Why the Greek referendum is relevant to people living in austerity Britain
04 July 2015
As George Osborne goes to the dispatch box next week to deliver his emergency budget, the collective voice of Greece’s people will reverberate through his mind. They will either have accepted the policies of the European Union and International Monetary Fund (IMF), and assured him that fear can beat hope, that austerity will continue to be the order of the day. Or they will have rejected these terms and shown people across Europe that it is possible to say ‘enough’ to the rule by financial markets.
As a Greek friend told me last week, the destruction of this current Syriza government would represent ‘just another event for Greece, but a tragedy for Europe’. The Greek referendum is the only thing standing in the way of unending austerity and ‘market dictatorship’ in Europe. So serious is the threat to the economic status quo, that the Troika, the collective name for the European Commission. European Central Bank and the IMF, is prepared to risk the stability of the Euro in its desire to stamp out this challenge.
Responsibility for Greece’s debt can be laid at the door of three parties: a corrupt Greek elite which took out too many loans; a European banking system which recklessly pushed those loans, notably in order to sell military hardware which Greece didn’t need; and European politicians who allowed these banks to do whatever they like no matter the cost to society. This debt became critical when western banks went into meltdown in 2008.
Those responsible for Greece’s debt have walked away scot free, wealth intact. Instead it is the ordinary people of Greece who have been punished. The imperial Troika, suspending even the veneer of democracy, has forced Greece into the worst depression since the second world war, with spiralling poverty, unemployment, crime and suicide. The welfare state has been dismantled with the national health service facing collapse, food banks proliferating and state assets being flogged off to the same hedge funds that have profited from Greece’s woes.
Even by it’s the Troika’s stated aim, their policy has been a disaster. The debt burden on Greece has rocketed. That’s because the debt is not only deeply unfair, it’s completely unpayable, as everybody knows.
So why are these policies being imposed? Because the European elite is standing behind the banks, and Greece’s’ ‘bailout’ loans were nothing more than massive bank bailouts. Jubilee Debt Campaign calculates that the Troika has lent €252 billion to the Greek government, of which 90% was used to bail out the reckless lenders who created the crisis. The most recent wrangling centres around how much more economic torture Greece should take in order to receive a new ‘bailout’ which again will almost all leave the country, to return to those giving the loans.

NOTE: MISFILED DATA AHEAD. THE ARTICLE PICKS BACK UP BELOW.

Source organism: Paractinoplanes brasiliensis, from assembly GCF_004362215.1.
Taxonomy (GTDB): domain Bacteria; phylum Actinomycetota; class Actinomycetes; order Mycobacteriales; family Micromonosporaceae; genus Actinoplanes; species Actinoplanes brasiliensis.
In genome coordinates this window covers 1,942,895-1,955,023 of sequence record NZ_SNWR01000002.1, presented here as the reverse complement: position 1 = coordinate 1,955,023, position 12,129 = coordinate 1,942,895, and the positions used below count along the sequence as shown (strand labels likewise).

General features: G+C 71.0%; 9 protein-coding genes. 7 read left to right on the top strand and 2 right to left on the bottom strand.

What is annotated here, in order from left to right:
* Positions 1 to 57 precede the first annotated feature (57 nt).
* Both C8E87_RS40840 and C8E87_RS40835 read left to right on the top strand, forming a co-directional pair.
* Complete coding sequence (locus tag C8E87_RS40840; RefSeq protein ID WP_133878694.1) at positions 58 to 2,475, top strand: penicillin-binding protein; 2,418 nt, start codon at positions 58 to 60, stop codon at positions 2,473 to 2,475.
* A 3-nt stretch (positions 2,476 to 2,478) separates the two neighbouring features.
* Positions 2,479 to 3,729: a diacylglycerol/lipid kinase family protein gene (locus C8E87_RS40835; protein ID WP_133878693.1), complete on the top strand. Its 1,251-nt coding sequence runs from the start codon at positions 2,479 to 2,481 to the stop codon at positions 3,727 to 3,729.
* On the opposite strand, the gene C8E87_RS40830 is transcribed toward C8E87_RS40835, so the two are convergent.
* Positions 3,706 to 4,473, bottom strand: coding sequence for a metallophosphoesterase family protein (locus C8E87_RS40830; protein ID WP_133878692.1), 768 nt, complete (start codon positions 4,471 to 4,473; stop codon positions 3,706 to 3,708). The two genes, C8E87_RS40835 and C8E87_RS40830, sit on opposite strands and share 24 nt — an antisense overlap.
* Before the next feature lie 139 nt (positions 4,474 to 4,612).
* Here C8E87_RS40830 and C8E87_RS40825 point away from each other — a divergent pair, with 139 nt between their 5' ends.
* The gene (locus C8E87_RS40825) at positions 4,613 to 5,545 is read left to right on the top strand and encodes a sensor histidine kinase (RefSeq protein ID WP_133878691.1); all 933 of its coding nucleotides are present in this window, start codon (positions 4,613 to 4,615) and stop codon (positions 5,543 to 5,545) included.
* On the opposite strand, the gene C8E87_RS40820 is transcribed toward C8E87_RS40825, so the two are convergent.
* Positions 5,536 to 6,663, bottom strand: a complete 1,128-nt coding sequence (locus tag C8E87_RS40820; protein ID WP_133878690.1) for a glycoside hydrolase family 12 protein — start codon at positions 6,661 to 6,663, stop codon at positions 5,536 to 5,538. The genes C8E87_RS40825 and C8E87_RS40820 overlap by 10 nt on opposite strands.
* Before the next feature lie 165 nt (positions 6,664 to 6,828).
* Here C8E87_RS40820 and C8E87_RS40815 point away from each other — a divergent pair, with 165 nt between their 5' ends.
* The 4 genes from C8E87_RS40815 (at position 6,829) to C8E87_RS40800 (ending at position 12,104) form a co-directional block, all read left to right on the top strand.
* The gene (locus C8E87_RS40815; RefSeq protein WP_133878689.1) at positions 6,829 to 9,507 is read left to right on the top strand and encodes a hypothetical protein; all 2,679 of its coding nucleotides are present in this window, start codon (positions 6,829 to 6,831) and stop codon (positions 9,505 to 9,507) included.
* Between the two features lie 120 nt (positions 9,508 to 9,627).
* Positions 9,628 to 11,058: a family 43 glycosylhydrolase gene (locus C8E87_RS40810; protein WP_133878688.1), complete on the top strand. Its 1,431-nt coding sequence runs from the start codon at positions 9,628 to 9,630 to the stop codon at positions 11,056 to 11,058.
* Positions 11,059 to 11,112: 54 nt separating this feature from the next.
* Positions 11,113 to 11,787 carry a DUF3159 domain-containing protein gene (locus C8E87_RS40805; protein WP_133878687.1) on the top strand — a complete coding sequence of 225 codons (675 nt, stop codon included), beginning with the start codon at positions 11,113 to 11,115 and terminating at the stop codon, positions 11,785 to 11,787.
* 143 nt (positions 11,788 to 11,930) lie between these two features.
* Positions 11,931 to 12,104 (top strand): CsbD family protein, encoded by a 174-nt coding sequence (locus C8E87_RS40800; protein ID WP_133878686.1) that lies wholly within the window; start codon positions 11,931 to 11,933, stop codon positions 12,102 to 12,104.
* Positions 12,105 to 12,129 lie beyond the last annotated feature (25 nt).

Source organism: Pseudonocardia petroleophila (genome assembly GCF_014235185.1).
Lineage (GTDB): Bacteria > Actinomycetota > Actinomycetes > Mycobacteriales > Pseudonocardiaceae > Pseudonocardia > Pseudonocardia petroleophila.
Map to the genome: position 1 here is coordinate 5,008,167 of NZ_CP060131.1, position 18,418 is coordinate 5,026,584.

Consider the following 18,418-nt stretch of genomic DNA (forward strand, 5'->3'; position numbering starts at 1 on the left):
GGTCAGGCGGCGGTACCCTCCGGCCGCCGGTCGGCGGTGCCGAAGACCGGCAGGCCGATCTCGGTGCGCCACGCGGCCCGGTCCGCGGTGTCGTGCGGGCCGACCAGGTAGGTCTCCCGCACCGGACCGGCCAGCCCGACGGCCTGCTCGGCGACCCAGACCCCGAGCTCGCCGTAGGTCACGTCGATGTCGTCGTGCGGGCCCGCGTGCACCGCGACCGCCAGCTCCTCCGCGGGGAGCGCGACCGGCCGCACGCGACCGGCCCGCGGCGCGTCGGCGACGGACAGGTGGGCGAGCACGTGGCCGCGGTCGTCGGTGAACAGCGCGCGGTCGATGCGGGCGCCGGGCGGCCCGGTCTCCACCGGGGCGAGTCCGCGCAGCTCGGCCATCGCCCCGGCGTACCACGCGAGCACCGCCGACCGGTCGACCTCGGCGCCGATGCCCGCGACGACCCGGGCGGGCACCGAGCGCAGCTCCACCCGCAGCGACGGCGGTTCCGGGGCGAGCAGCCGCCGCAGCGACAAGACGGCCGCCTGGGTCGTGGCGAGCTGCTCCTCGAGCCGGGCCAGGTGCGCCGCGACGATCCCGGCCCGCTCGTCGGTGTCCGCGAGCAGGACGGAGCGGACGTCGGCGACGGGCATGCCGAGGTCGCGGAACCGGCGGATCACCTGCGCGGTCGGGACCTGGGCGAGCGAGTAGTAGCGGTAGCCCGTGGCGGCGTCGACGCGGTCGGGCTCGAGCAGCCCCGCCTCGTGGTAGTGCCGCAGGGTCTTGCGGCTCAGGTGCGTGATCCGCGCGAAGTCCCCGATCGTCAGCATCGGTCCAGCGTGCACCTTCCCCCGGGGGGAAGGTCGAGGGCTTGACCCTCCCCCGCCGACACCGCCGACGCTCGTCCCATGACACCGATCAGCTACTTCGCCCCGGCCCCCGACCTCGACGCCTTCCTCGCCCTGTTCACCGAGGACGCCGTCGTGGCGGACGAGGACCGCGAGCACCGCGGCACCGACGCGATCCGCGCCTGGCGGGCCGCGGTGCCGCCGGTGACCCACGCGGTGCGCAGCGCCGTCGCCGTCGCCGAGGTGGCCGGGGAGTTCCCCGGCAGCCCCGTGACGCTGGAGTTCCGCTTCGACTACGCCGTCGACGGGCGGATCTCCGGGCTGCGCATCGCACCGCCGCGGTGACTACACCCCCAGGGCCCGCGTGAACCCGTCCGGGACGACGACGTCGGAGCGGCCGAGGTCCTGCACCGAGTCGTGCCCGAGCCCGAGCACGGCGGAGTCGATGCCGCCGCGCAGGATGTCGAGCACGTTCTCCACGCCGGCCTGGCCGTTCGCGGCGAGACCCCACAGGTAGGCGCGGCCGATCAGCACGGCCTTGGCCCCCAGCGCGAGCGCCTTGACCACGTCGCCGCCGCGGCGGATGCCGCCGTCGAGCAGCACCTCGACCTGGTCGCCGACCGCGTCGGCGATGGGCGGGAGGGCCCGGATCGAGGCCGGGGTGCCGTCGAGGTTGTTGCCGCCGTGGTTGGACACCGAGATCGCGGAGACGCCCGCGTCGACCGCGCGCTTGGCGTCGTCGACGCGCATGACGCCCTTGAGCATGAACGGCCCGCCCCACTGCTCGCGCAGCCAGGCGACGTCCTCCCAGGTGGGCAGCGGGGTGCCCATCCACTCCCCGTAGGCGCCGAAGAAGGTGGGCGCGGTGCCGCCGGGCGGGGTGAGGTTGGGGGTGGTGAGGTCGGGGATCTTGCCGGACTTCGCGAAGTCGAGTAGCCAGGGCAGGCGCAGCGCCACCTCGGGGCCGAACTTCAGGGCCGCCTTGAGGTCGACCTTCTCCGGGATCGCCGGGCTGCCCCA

Nor is Greece the first country to experience such treatment. Dozens of Latin American, African and Asian countries in the 1980s and 1990s were similarly ‘restructured’ in order to pay back Western banks who should never have lent money to them in the first place. On three continents, millions of people were pushed into poverty, hunger and illness as countries newly emerged from the shackles of empire were ‘put back in their place’.
Occasionally a government would rebel against having their economic policies dictated to them by unelected institutions. But few dared to take this route too far.
That’s what makes Syriza’s actions so special. The Greek referendum is the first time a country has put austerity measures directly to popular vote. Greece has also joined only a handful of countries in opening up its debt to democratic scrutiny to ascertain who was responsible for the debt and how much should be paid.
That’s also why European elites are so furious . Greece has begun to expose the contradiction between democracy and the economic status quo. Our deeply unequal global economy relies on ordinary people having no real voice over economic decisions.
European governments know what to do if they really have any intention of helping Greece. They would help to hold those responsible for the crisis to account. They would regulate their own banks so it can’t happen again. They would create international mechanisms to ensure that lenders share responsibility for debt. And they would help the Greek people who have suffered a terrible injustice, by cancelling debts and assisting in programmes of growth.
It’s even happened before. After the second world war Germany received massive debt cancellation – ironically from countries including Greece – because it was thought unwise to push a country, no matter what it had done, into a depression.
Today, if Greece is pushed out of the EU, the collapse of the Euro could follow with serious consequences for the global economy. So the Troika is playing with fire, but they calculate it’s worth the risk to destroy Syriza and put other governments off taking their path.
That’s why we must defend the Greek people if they stand strong and vote ‘no’ in the referendum on Sunday. A no vote would strengthen the battle for a fairer, more humane, people-centred Europe. A yes vote will push us further down an anti-democratic road where ever more of our society is sold off, inequality continues to spiral, poverty and unemployment are seen as personal failings and a ‘good life’ can only be found in the market. It could be the final nail in the coffin of a progressive, social Europe.